By Trina Rimmer
All too often, training teams are dusting off their superhero costumes in the quest to design and develop timely, relevant learning.
Has this happened to your team recently?
- A request for a full-scale project with little time and almost no budget.
- Rolling out a curriculum while new processes, systems, or products are still in development.
- A change in business direction puts your training deliverables and deadlines into a tailspin.
I’m sure you’re nodding “yes” at all of the above. These business realities place pressure on training teams – not only must we advocate for learners while keeping the needs of the business in mind, we must do all these things with imperfect information and few resources.
It can be tough, and the easy reaction for team members may be to become frustrated and perhaps even indulge in certain behaviors that undermine our overall credibility as training business partners. Below are three credibility-busting behaviors to look out for and avoid:
#1: Playing the Blame Game
I was working with my client’s cross-functional project team on some new product training recently when I spotted a snag. The content we were writing instructed the learner to use the product in a way that was contradictory to the product’s use and care instructions. Despite having a team of multiple product experts overseeing and contributing to our training content, no one had caught the mistake and we were all taken by surprise.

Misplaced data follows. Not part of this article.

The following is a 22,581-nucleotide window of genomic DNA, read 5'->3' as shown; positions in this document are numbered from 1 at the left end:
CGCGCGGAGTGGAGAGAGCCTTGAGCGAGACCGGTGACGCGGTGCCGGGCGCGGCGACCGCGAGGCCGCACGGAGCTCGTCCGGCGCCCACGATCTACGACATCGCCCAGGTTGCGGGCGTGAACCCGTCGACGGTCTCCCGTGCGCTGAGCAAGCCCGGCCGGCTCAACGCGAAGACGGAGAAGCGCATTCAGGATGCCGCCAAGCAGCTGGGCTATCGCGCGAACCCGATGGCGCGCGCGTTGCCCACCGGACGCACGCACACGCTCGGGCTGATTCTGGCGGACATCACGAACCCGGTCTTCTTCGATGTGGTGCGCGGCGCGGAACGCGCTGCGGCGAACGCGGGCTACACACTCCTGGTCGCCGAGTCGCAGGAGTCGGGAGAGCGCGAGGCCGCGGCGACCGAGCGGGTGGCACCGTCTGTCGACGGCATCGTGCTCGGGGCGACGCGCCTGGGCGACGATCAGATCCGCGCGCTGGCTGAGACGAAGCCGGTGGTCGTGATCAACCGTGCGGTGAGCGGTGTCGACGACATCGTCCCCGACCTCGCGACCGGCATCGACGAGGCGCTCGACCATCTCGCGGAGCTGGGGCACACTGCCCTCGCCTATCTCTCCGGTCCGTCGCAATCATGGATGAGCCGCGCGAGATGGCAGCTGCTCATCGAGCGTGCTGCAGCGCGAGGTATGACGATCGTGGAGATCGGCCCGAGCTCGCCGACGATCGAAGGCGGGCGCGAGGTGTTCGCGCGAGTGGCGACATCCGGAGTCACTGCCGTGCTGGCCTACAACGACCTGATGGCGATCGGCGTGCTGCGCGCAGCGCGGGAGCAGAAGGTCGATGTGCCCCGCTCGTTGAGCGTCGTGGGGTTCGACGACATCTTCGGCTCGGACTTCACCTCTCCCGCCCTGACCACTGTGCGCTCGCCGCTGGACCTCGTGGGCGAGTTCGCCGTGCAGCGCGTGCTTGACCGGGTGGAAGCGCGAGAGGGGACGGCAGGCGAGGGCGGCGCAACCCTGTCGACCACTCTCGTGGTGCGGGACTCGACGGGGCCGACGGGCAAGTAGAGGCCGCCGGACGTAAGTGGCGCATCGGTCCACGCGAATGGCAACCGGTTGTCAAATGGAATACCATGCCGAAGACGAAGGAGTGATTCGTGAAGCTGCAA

When we met later that week to recap our progress with the rest of the project team, I was shocked to hear my training counterpart on the client’s side, throw a fellow team member’s department under the bus – “If Steve’s team had been on the ball, we could’ve spotted this several weeks ago and avoided these delays.”
Aside from that situation being awkward, inappropriate, and unprofessional, playing the blame game sapped the team of its energy and focus, positioning everyone as adversaries instead of collaborators. It also made the training team look petty and desperate; not exactly the kind of reputation that engenders mutual respect.
Instead of giving in to petty temptation, here’s a good rule of thumb for conducting yourself in work and in life, courtesy of a poster in my son’s 2nd grade classroom:
#2: Demonstrating a Lack of Business Acumen
Good business acumen is a constant balancing act of dreams versus realities. Training teams need to understand and advocate for learners, but we must also weigh the needs and realities of the business our training solutions are intended to support. That means our proposed training solutions must strike a thoughtful balance that encompasses performance-oriented solutions that are practical to implement and sustain. Training experiences that are all style and no substance aren’t going to win you many fans on the business side when it comes time to examine training ROI. Likewise training experiences that neglect the needs of learners to be informed AND engaged don’t effectively demonstrate your training expertise to learners or business higher-ups. (Read more about one aspect of engagement, visual design, in this post.)
#3: Failure to Own Your Expertise